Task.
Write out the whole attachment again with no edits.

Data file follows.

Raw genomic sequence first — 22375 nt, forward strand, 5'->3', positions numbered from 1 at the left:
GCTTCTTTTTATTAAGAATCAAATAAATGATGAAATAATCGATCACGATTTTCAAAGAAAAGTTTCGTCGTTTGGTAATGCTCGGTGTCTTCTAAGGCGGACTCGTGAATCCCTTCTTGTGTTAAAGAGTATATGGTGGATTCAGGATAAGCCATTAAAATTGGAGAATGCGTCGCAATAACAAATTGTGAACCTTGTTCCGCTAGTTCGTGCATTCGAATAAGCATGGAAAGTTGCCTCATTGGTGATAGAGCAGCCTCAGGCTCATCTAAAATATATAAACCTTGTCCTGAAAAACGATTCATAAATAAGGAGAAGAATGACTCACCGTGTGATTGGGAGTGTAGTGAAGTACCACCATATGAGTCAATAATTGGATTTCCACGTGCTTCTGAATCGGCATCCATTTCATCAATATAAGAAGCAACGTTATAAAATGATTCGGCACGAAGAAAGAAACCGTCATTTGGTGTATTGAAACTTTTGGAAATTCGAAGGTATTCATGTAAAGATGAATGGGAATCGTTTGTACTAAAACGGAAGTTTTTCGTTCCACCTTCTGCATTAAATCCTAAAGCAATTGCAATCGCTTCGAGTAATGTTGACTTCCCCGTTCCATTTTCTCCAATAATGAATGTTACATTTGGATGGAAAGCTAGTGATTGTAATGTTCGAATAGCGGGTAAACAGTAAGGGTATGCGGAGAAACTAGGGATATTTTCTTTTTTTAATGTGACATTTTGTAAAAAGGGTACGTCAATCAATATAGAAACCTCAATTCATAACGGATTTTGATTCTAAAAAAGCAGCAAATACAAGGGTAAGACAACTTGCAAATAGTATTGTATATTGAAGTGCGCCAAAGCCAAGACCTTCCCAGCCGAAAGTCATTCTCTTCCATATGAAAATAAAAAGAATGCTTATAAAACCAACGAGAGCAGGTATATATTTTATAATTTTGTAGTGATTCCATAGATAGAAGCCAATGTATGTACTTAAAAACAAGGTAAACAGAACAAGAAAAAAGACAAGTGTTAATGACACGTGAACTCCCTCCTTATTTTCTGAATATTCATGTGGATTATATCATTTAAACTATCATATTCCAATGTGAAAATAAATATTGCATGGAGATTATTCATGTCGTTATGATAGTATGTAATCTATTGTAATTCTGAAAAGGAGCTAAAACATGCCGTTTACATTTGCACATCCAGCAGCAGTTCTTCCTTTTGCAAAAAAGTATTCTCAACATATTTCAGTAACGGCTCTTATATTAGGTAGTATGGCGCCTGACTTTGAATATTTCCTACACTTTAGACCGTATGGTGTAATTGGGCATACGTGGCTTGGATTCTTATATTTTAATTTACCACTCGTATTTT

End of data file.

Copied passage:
Raw genomic sequence first — 22375 nt, forward strand, 5'->3', positions numbered from 1 at the left:
GCTTCTTTTTATTAAGAATCAAATAAATGATGAAATAATCGATCACGATTTTCAAAGAAAAGTTTCGTCGTTTGGTAATGCTCGGTGTCTTCTAAGGCGGACTCGTGAATCCCTTCTTGTGTTAAAGAGTATATGGTGGATTCAGGATAAGCCATTAAAATTGGAGAATGCGTCGCAATAACAAATTGTGAACCTTGTTCCGCTAGTTCGTGCATTCGAATAAGCATGGAAAGTTGCCTCATTGGTGATAGAGCAGCCTCAGGCTCATCTAAAATATATAAACCTTGTCCTGAAAAACGATTCATAAATAAGGAGAAGAATGACTCACCGTGTGATTGGGAGTGTAGTGAAGTACCACCATATGAGTCAATAATTGGATTTCCACGTGCTTCTGAATCGGCATCCATTTCATCAATATAAGAAGCAACGTTATAAAATGATTCGGCACGAAGAAAGAAACCGTCATTTGGTGTATTGAAACTTTTGGAAATTCGAAGGTATTCATGTAAAGATGAATGGGAATCGTTTGTACTAAAACGGAAGTTTTTCGTTCCACCTTCTGCATTAAATCCTAAAGCAATTGCAATCGCTTCGAGTAATGTTGACTTCCCCGTTCCATTTTCTCCAATAATGAATGTTACATTTGGATGGAAAGCTAGTGATTGTAATGTTCGAATAGCGGGTAAACAGTAAGGGTATGCGGAGAAACTAGGGATATTTTCTTTTTTTAATGTGACATTTTGTAAAAAGGGTACGTCAATCAATATAGAAACCTCAATTCATAACGGATTTTGATTCTAAAAAAGCAGCAAATACAAGGGTAAGACAACTTGCAAATAGTATTGTATATTGAAGTGCGCCAAAGCCAAGACCTTCCCAGCCGAAAGTCATTCTCTTCCATATGAAAATAAAAAGAATGCTTATAAAACCAACGAGAGCAGGTATATATTTTATAATTTTGTAGTGATTCCATAGATAGAAGCCAATGTATGTACTTAAAAACAAGGTAAACAGAACAAGAAAAAAGACAAGTGTTAATGACACGTGAACTCCCTCCTTATTTTCTGAATATTCATGTGGATTATATCATTTAAACTATCATATTCCAATGTGAAAATAAATATTGCATGGAGATTATTCATGTCGTTATGATAGTATGTAATCTATTGTAATTCTGAAAAGGAGCTAAAACATGCCGTTTACATTTGCACATCCAGCAGCAGTTCTTCCTTTTGCAAAAAAGTATTCTCAACATATTTCAGTAACGGCTCTTATATTAGGTAGTATGGCGCCTGACTTTGAATATTTCCTACACTTTAGACCGTATGGTGTAATTGGGCATACGTGGCTTGGATTCTTATATTTTAATTTACCACTCGTATTTT